Tuesday, June 8, 2010


Every once in a while I have these strange realizations about my life in Asiri here. For example, I may be the first white pineapple farmer in this part of Africa, or at least the first in a while, like since the British pulled out of my market town sometime in the first half of the 20th century. I think I’m probably the only foreigner to have seen some aspects of the traditional culture that are unique to this town. My sister and I may have been the first foreigners to enter the sacred caves, and Hannah may have been the first white woman to take shots of Schnapps with the Chief Linguist (the speaker for the Chief) when we poured libations for the local Gods.

But anyway, about the pineapples. I’ve been reflecting a lot on the last couple years lately (always dangerous) in preparation for the Big Decision, which is whether or not to stay for a third year. The last few months were a difficult stretch, Peace Corps seems to be a series of ups and downs, but we’re shifting back into the farming season and it’s a reminder of a lot that I enjoy about living in Ghana. Including pineapples, since every pineapple you eat in Ghana is the best pineapple you’ve ever had in your life. This time of year they’re fresh off a local farm and cost less than a dollar. Let me be clear: in May and June I make a serious attempt to eat my weight in pineapples.

Pineapples are also one of my favorite crops to plant, since they’re ridiculously easy to cultivate and increase the total amount of deliciousness in the world (an important tonic in these dark times). You can plant them in two ways: either by planting the top part of the fruit or by cutting a section of the rooted part that produces the fruit and transplanting. In either case you just need to strip the bottom few leaves away to expose the roots and then stick it into a piece of fertile ground.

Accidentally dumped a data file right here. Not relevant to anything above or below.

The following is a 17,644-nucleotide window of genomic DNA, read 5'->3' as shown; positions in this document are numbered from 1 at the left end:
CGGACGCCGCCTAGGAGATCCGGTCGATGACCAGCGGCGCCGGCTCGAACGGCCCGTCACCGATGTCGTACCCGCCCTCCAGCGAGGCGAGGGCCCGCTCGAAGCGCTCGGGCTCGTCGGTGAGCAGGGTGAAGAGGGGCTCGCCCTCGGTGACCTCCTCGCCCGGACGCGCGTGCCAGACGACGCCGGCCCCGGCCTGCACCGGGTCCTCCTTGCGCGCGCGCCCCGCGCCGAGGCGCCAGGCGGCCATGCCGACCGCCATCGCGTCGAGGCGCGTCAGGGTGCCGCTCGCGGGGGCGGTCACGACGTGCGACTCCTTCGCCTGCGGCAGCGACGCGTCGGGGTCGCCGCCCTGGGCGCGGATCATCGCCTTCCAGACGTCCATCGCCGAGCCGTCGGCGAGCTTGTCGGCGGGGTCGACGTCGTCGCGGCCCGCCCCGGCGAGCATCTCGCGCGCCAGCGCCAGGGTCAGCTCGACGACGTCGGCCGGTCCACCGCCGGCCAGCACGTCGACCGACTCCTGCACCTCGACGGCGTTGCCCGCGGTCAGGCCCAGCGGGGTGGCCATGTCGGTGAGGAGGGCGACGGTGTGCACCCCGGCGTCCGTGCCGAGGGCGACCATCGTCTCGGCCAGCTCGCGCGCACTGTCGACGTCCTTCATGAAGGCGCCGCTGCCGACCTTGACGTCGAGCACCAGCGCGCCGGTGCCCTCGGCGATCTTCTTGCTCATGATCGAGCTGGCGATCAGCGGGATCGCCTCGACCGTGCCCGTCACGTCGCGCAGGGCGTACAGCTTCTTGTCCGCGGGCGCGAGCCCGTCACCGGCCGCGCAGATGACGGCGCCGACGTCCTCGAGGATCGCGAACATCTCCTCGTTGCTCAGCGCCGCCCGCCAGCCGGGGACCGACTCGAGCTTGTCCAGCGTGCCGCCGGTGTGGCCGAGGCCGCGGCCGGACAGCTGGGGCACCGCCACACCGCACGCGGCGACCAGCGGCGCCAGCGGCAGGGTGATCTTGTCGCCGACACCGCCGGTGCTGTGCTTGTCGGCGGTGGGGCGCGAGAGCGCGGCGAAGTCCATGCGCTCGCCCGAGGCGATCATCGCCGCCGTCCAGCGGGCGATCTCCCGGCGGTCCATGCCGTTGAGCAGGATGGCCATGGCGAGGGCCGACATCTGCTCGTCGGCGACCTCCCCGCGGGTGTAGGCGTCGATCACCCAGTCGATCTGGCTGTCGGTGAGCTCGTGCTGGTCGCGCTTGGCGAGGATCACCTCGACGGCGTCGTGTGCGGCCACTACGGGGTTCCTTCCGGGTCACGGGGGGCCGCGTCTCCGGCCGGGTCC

Unfortunately, I did not get to eat most of the pineapples I planted because of a phenomenon peculiar to these parts: marauding gangs of children, armed with slingshots all Dennis the Menace style, who roam the bush stealing pineapples. I am not good with small kids, and I have a lot of Mr. Wilson moments when it’s all I can do not to actually shake my fist in the air while yelling the local equivalent of “You damn kids!” However, I don’t really mind about the pineapples. It’s just so cute.

One of my projects this year is planting a moringa and pineapple garden on a piece of land in front of my house that is unsuitable for other food crops because of the sheep. Pineapple leaves have a sharp, serrated edge coated with some kind of irritant that hurts like a bitch if it cuts you, so animals usually don’t mess with them. As to why the sheep don’t eat the moringa, I can only say that the sheep in my town are particularly stupid, even for sheep. In theory you could also, by continually pruning the trees, use the moringa leaves as green manure for the pineapples, since pineapples won’t produce fruit if the land isn’t fertile enough. But I’m mostly just doing this because I like pineapples, and I want to try propogating moringa from cuttings as opposed to planting seeds.

That said, I’m not going to get the chance to eat these pineapples either. Once the pineapple stalks get big they produce fruit once a year, and if you plant the tops they usually take 2-3 years to get big enough to produce fruit. I’m planting the tops of the pineapples I eat, and trying to buy some of the larger cuttings, but either way I’ll be gone from Asiri by the time they produce (if I stay in Ghana for a third year it won’t be in this town). However, one of my semi-regrets is that I’ve pretty much been a straight agriculture volunteer here, everything we’ve done (or, more accurately, tried to do and hope will work out) has been about agricultural income. I haven’t done much with the young people other than smile a lot, try out my Twi and generally be a goofy guy in the neighborhood. So this is my small gift to the children of Asiri, a field of pineapples with nobody paying attention.

1 comment:

Jeff said...

Sam, you write like a god.